When I typically write about coffee, I like to stress the importance of local coffee shops that are making a tangible difference in their city and community.  The best coffee shops I’ve visited host events, sponsor local artists and musicians, and act as a destination location for those seeking a great conversation and those looking to get some work done alike. Cafes have been a part of the social bedrock from ancient times until today, and there’s nothing I appreciate more than a small business that steps up and takes this mantle on with vigor.

Caffe Dalí takes this notion of a coffee company that is more than a coffee company to the next level. And while they haven’t poured their heart into a local community in the form of a brick-and-mortar coffee shop, they are doing much, much more with the resources they have amassed.

The Snapshot

Caffe Dalí sent me a number of pamphlets with phrases like “Can a Cup of Coffee Change a Life?” and “So good…it’s surreal!” While skeptical of the actual claims and message, I was intrigued. I navigated over to their website and found a host of material and links that made everything make more sense. Let’s start with their first big promise.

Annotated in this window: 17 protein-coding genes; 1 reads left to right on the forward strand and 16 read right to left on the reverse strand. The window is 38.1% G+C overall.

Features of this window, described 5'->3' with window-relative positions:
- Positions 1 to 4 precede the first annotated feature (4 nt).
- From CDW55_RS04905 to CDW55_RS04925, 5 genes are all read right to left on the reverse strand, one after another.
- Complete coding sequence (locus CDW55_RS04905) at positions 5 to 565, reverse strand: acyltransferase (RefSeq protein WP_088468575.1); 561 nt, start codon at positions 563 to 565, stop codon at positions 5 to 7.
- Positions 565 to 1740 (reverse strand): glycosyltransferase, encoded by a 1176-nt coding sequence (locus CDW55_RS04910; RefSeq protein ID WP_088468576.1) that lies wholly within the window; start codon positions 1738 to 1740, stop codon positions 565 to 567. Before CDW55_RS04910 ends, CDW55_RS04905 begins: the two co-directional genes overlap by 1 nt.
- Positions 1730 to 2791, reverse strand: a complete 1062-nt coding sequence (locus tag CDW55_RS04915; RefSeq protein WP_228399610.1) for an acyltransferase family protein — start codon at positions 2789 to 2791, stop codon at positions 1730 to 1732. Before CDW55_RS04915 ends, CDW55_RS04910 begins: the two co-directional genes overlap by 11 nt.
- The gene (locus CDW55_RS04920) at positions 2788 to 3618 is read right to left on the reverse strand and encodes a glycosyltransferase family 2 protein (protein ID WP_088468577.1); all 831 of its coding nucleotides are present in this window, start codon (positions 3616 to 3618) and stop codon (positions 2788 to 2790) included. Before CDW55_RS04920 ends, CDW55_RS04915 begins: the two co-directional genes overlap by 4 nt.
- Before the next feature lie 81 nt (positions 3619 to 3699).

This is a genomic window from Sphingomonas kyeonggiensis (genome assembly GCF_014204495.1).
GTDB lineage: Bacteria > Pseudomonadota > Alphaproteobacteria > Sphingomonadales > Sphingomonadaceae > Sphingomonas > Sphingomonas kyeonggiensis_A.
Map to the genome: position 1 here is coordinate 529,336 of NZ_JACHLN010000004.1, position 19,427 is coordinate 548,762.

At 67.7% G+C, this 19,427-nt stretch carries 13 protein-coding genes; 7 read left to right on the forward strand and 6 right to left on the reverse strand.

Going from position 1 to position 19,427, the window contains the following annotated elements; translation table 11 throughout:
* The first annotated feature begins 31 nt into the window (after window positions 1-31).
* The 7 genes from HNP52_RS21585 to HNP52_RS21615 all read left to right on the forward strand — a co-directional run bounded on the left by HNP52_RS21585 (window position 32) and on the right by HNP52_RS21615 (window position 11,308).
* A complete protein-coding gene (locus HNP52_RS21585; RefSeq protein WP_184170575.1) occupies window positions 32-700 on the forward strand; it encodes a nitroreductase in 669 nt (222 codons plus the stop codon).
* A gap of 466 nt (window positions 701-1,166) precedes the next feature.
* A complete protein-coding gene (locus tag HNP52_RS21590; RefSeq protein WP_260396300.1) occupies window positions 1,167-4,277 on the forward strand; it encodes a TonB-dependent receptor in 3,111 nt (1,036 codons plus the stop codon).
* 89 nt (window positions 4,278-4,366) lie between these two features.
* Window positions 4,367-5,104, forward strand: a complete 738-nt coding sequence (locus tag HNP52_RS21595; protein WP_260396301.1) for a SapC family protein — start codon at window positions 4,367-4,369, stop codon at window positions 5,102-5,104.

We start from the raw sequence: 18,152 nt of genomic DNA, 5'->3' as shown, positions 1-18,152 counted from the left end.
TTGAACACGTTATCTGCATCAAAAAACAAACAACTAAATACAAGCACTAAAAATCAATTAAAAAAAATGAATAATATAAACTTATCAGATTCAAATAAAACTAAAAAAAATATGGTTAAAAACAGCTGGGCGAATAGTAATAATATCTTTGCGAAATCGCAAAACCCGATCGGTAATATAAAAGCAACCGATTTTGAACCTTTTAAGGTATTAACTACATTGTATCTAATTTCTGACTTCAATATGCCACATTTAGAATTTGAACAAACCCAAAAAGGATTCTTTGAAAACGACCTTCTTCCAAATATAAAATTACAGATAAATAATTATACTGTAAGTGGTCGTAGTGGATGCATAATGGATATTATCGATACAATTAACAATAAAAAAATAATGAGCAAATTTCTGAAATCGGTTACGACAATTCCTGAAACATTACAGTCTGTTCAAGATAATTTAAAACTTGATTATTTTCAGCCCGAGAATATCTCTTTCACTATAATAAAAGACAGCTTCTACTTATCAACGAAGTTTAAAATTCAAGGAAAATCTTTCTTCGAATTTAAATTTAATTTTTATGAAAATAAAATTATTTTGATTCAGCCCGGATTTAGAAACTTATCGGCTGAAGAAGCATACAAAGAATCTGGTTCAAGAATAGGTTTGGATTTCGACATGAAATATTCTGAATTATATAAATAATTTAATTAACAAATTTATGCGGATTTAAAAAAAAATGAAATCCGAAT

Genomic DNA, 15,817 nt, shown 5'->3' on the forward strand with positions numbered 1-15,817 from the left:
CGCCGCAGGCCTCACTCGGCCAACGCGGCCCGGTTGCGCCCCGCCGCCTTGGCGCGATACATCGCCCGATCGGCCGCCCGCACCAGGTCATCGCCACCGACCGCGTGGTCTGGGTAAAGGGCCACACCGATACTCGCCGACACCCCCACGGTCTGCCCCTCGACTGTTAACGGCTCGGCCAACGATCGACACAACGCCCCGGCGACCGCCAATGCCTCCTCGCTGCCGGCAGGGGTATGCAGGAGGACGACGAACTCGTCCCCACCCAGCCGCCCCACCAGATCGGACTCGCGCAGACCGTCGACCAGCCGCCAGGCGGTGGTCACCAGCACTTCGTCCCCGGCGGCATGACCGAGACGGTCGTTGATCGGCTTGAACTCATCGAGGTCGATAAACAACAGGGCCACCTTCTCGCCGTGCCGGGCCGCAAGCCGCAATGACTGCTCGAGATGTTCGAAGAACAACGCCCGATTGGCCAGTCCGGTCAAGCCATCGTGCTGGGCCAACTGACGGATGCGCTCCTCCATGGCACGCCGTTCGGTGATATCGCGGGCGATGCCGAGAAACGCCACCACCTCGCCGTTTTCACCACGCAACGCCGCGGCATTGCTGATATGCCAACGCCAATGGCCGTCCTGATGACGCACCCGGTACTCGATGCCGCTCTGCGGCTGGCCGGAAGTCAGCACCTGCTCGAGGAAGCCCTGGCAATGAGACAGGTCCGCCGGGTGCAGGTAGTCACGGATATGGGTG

Caffe Dalí will directly impact the lives of the most innocent and the most vulnerable: Kids around the world who are orphans, infected with AIDS, and those young girls who have been sold into horrific sex trafficking industry. A minimum of 20% of all Caffe Dali’s profit will go directly toward rescuing these kids.

Along with this amazing pledge, Caffe Dalí uses phrases like “innovative marketing strategy” and “innovative business plan” to describe how they are getting their message to the world at large. Unfortunately, with the exception of the above quoted promise, Caffe Dalí doesn’t offer specifics as to how they plan to bring their good cause to the public at large. It is possible, however,  to glean some specifics from a separate page on their website titled Opportunity.

Caffe Dalí has a host of opportunities for people and businesses in nearly every sector of life. Their overarching categories include restaurants, educational organizations, non-profits, and religious organizations (including churches, synagogues, and mosques). Essentially, if any of the above organizational structures want an alternative way of making money, Caffe Dalí is eager to step in and fill that gap by providing coffee, and help you set up a business plan to boot.

Their website appears a mile wide and an inch deep in some respects, but I think it’s due to their understanding that every business and every person has a unique situation. Nearly every page has a form to fill out in order to get in touch with them, and this availability makes me hopeful that they are focusing on less talk and more do.

So, what about the actual coffee? Is it any good?

The Coffee